So are you thinking what is this D-word? No, it’s not profanity!
Take a guess? Hint: It’s the most commonly used word these days when talking about someone’s not-so-good mood. Yes! It’s the dreaded yet silently adored (going by the belief in many that a known devil is better than an unknown angel) D-word – Depression.
These days everywhere you look, you spot people talking about things not going right or how they feel stressed and “depressed”.
The D-word has hit the society in the worst way ever – right from adults to kids being impacted by it at different intensities.
So before we understand what depression is, let’s clarify at the outset what it isn’t. Depression is not feeling sad or feeling depressed momentarily. Unknowingly, we stereotypically portray depression as sadness with the extensive usage of the D-word.
So what is Depression? Depression is not being unhappy; it is not anger or fear. Depression is not loneliness – it is none of these individually and yet it is all of these and much more. Depression is being numb. It is nothingness. It is exhausting. It takes away all motivation and leaves a feeling of hopelessness. There is lack of energy – it’s more like a void where nothing grows or changes, where time does not exist, where there is nothing and no one. Of course, it is difficult for the person trying to cope with it as well as for the people around them.
Sometimes depression is chronic and evident but a lot of times one isn’t aware of it and sometimes one is even able to camouflauge it in the garb of routine & forced positivity – this last type, by the way, is the worst as sometimes we lose them to suicide – just like that – no warning, no sign.
The deeper the roots of depression, the more time it takes for a person to heal. It keeps a person in the loop of ‘being low’ and makes them self-damaging. The symptoms could range from crying all day to being unable to get up from the bed to work, bathe, or even eat.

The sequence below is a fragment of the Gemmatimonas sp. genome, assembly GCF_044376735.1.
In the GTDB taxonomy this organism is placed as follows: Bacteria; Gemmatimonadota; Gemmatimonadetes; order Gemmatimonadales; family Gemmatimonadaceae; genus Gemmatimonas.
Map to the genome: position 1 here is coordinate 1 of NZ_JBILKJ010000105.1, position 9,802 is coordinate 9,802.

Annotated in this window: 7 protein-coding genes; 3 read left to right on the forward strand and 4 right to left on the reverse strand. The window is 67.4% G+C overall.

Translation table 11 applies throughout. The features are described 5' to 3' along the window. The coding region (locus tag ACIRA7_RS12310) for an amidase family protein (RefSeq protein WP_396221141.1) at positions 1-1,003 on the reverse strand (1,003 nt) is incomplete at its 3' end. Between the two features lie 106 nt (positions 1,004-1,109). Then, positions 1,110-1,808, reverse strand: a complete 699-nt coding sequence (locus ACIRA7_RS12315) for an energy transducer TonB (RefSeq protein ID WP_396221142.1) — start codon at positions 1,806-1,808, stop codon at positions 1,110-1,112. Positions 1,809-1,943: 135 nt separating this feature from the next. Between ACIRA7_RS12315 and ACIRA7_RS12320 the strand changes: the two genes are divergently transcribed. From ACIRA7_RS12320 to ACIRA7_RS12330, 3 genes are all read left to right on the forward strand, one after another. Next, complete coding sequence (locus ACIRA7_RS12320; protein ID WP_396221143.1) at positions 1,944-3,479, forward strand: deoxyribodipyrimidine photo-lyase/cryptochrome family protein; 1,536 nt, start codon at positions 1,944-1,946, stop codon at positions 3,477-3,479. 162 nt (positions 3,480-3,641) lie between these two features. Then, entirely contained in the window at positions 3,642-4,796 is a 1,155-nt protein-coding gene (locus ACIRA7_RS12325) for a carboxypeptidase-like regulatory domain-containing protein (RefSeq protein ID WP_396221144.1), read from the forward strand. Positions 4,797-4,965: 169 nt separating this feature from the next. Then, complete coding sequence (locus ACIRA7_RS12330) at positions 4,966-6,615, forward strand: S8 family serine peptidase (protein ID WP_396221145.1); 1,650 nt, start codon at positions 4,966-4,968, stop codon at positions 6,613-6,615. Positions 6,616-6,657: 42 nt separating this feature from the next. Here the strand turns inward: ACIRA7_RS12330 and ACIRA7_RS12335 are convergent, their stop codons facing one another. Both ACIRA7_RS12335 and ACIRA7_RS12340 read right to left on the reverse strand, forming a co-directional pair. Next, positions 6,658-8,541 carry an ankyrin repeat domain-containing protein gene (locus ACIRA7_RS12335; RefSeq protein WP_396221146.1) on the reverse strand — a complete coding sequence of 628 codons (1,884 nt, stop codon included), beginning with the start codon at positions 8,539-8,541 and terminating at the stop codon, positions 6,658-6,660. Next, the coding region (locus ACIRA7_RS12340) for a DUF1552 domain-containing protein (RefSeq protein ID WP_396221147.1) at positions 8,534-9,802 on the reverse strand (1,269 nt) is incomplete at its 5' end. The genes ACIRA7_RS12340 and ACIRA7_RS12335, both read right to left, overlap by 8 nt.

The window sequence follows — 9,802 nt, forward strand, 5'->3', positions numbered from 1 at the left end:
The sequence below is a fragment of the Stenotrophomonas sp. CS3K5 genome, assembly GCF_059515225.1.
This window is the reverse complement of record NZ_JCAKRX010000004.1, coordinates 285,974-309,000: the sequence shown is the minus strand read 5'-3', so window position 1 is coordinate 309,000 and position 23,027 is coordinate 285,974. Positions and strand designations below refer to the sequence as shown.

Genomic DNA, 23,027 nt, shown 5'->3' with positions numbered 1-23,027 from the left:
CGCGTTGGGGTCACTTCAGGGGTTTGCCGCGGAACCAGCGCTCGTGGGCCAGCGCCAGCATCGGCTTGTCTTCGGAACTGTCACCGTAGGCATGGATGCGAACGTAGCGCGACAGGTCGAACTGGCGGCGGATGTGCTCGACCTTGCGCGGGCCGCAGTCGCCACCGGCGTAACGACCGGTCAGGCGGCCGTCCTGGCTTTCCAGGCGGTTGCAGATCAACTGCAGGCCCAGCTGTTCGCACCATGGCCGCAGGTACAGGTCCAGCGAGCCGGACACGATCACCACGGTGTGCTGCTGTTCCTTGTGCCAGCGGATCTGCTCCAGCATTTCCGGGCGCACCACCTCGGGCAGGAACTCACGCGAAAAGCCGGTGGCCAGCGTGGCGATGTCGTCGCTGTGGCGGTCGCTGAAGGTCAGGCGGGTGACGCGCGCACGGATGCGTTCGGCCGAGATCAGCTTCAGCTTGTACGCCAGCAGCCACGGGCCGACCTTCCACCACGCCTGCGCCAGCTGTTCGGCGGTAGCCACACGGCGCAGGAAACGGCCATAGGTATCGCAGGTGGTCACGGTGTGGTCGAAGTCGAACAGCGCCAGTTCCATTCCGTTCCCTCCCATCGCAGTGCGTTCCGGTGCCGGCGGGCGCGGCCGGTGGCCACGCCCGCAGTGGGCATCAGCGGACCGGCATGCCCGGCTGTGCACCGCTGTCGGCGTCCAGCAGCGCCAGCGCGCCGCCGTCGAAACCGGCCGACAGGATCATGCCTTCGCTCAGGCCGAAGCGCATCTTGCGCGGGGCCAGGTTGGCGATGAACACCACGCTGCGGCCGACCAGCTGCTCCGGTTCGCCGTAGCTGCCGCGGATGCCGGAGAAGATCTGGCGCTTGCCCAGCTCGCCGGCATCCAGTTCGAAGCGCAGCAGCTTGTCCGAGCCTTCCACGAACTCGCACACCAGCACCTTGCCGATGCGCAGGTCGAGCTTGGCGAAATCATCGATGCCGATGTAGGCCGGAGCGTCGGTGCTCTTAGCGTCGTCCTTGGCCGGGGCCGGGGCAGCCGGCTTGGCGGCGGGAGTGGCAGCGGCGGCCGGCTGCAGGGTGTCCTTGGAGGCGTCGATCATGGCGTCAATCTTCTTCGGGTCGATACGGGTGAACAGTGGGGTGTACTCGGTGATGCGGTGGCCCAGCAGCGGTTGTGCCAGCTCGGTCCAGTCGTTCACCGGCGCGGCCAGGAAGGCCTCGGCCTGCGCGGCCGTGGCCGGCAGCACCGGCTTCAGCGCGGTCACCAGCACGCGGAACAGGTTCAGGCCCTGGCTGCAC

Then there are the happy and high functioning depressed people who have the smiling depression. A high functioning depressed person appears energetic, carefree and cheery on the outside, most of the times and people close to them never get to know that on the inside they are being sucked into a black hole. Strangely, they would go out of their way to keep others happy, masking their own sadness.
When alone, they cry, contemplate suicide and feel exhausted from all the pretending. Why do they pretend? Well, it’s funny that each time we ask someone, “How are you?”, we are looking at “I am fine, thank you” as the response because if someone starts sharing how they really are, we are quick to tell them not to sulk or look at the bright side. Sharing and sulking are two different things. The fear of being judged is deeply engrained in our beings and hence it seems like a better proposition to endure the depression in silence than to voice it out.
Contrary to what most people feel, you can’t lose depression simply by ‘looking at the bright side’. You may be able to camouflage your feelings to save others from getting bothered (or to save yourself from the guilt of it all) but this is plain masking and not coping or healing.
“Snap out if it!”
“Why are you depressed? You have everything in the world going for you! You have friends, you are young, beautiful, healthy, rich, you have people who love you.”
“How can you be depressed?”
“Go Take a walk, call a friend, just get up and move!”
These are just some of the many things we tend to say to that depressed friend/family memberhoping it would all become okay. But that’s the thing – it doesn’t get okay! People suffering from depression can’t “cheer up” and that adds up to more frustration.
With every depressed person (and even those suffering from anxiety or other mental health issues) there is a constant ‘need’ to be themselves or be how they were earlier or be how their friends and family would like them to be. This chase to “be that person” is precisely why most people, despite all the efforts and therapy, are unable to snap out of it.
Today I am not going to tell you what can help you or your friend with depression. I am going to invite you to be into this space of awareness and let it seep in. What would it take for you to accept self as is? Accept self and others (with or without depression) without asking for a change.
This is the first step in healing. You can’t change something if you resist it as the resistance keeps the energy flowing in that same direction that you wish to alter. Haven’t you fought enough already? Let’s change the dynamics and accept it, to release it.
Choose compassion. Choose the wholeness of being instead of viewing self as someone who needs ‘fixing’.
I invite you to let this seep in. Write back to me so we can take the leap of faith together. Until then, just breathe! You are doing fine.
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